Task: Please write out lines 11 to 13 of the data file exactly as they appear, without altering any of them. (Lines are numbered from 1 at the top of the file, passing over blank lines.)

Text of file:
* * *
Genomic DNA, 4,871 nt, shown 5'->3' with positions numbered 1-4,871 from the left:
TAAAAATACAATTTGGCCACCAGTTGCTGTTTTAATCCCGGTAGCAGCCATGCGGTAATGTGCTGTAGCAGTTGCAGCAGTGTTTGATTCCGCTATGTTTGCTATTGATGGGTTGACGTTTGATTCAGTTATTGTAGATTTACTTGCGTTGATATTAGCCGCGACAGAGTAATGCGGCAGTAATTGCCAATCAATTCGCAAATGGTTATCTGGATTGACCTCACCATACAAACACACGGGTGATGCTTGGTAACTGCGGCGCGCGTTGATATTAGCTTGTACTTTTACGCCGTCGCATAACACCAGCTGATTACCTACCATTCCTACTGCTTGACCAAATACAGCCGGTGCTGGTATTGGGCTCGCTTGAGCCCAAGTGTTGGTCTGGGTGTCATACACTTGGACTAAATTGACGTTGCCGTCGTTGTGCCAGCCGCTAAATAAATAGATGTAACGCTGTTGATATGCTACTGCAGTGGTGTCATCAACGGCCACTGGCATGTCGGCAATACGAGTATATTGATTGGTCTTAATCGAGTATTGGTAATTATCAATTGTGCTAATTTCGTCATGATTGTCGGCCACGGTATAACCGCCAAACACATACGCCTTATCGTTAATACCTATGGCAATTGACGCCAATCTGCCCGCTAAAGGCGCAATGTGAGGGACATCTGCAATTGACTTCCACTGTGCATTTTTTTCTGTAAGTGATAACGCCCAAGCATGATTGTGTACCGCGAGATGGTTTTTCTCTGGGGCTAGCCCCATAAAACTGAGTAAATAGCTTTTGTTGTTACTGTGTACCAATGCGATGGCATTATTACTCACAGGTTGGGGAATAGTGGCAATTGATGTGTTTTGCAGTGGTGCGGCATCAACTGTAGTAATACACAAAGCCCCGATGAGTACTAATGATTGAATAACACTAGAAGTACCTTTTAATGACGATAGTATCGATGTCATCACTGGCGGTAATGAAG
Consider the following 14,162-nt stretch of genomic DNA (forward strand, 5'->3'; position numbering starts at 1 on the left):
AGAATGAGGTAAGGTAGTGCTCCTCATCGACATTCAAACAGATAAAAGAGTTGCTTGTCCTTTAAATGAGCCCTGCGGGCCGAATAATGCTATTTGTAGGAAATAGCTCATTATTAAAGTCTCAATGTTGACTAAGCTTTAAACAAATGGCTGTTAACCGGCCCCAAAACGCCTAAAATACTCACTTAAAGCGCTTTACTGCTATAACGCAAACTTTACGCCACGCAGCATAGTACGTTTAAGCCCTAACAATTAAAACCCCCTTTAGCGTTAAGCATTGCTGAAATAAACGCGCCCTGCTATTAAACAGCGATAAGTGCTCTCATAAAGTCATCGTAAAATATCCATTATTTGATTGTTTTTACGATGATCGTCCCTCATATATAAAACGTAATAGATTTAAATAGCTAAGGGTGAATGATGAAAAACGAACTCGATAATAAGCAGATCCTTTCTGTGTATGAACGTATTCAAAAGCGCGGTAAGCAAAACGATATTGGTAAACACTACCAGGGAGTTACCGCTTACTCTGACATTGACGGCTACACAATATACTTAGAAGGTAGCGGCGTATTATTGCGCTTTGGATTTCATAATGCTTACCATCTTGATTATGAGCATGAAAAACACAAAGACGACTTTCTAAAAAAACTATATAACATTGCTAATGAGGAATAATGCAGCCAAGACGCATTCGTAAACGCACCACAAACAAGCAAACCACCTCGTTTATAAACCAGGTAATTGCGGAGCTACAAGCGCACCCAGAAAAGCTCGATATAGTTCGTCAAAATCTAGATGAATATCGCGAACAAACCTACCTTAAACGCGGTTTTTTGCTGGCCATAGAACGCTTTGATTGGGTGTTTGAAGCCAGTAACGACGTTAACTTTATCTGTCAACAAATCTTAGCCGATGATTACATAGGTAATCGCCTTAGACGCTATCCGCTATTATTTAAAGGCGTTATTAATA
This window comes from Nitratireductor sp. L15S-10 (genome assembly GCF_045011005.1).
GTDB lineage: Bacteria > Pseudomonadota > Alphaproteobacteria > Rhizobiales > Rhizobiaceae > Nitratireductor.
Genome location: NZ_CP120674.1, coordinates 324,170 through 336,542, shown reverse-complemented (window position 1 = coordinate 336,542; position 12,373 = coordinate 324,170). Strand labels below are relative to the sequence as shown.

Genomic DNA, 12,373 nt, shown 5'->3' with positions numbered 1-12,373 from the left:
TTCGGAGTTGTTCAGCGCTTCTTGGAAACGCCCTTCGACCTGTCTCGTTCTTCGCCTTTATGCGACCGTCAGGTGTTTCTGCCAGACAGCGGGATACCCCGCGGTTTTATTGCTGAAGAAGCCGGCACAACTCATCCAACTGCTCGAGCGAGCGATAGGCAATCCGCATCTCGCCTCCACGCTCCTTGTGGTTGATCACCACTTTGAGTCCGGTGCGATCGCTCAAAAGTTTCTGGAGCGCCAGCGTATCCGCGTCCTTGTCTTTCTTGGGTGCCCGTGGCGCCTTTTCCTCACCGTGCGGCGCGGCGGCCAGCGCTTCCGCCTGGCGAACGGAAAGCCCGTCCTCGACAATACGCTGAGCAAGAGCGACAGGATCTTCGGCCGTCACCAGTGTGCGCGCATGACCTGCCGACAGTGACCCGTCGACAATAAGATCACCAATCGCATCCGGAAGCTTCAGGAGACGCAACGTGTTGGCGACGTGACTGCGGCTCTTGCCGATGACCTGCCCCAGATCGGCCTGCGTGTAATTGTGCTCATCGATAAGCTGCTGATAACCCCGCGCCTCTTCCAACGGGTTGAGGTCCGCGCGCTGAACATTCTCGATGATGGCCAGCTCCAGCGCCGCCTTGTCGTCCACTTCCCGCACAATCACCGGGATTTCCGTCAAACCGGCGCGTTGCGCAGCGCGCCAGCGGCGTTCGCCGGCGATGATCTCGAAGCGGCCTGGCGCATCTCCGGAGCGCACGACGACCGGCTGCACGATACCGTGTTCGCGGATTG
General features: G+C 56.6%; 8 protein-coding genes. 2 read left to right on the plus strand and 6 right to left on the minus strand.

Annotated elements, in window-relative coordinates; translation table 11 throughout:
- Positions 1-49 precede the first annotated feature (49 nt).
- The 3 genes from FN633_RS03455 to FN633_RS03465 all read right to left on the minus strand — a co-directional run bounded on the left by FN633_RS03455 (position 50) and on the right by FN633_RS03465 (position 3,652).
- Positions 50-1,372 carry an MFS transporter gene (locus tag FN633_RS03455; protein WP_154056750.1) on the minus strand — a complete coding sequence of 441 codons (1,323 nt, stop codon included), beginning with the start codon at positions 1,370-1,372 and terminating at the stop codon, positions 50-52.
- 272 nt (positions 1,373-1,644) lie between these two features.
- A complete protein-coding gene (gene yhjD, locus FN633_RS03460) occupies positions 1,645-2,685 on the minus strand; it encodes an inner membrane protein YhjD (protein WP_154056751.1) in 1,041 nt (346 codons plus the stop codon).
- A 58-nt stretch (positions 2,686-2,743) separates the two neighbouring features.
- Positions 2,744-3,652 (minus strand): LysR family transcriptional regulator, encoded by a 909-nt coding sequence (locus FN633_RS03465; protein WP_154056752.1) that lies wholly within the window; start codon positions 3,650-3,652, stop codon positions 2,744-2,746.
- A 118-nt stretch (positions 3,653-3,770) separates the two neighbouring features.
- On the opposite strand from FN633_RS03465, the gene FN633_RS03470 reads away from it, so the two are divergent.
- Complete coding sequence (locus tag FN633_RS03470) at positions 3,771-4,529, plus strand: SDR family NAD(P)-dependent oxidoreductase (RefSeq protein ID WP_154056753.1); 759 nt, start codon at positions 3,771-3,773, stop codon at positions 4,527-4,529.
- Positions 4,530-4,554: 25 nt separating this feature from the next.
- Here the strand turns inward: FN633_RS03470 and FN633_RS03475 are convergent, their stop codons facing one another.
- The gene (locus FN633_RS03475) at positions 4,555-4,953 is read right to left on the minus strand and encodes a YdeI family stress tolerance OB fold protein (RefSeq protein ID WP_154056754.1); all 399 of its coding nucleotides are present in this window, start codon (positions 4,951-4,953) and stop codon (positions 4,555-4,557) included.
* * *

Annotated elements, in window-relative coordinates; translation table 11 throughout:
- Positions 1-49 precede the first annotated feature (49 nt).
- The 3 genes from FN633_RS03455 to FN633_RS03465 all read right to left on the minus strand — a co-directional run bounded on the left by FN633_RS03455 (position 50) and on the right by FN633_RS03465 (position 3,652).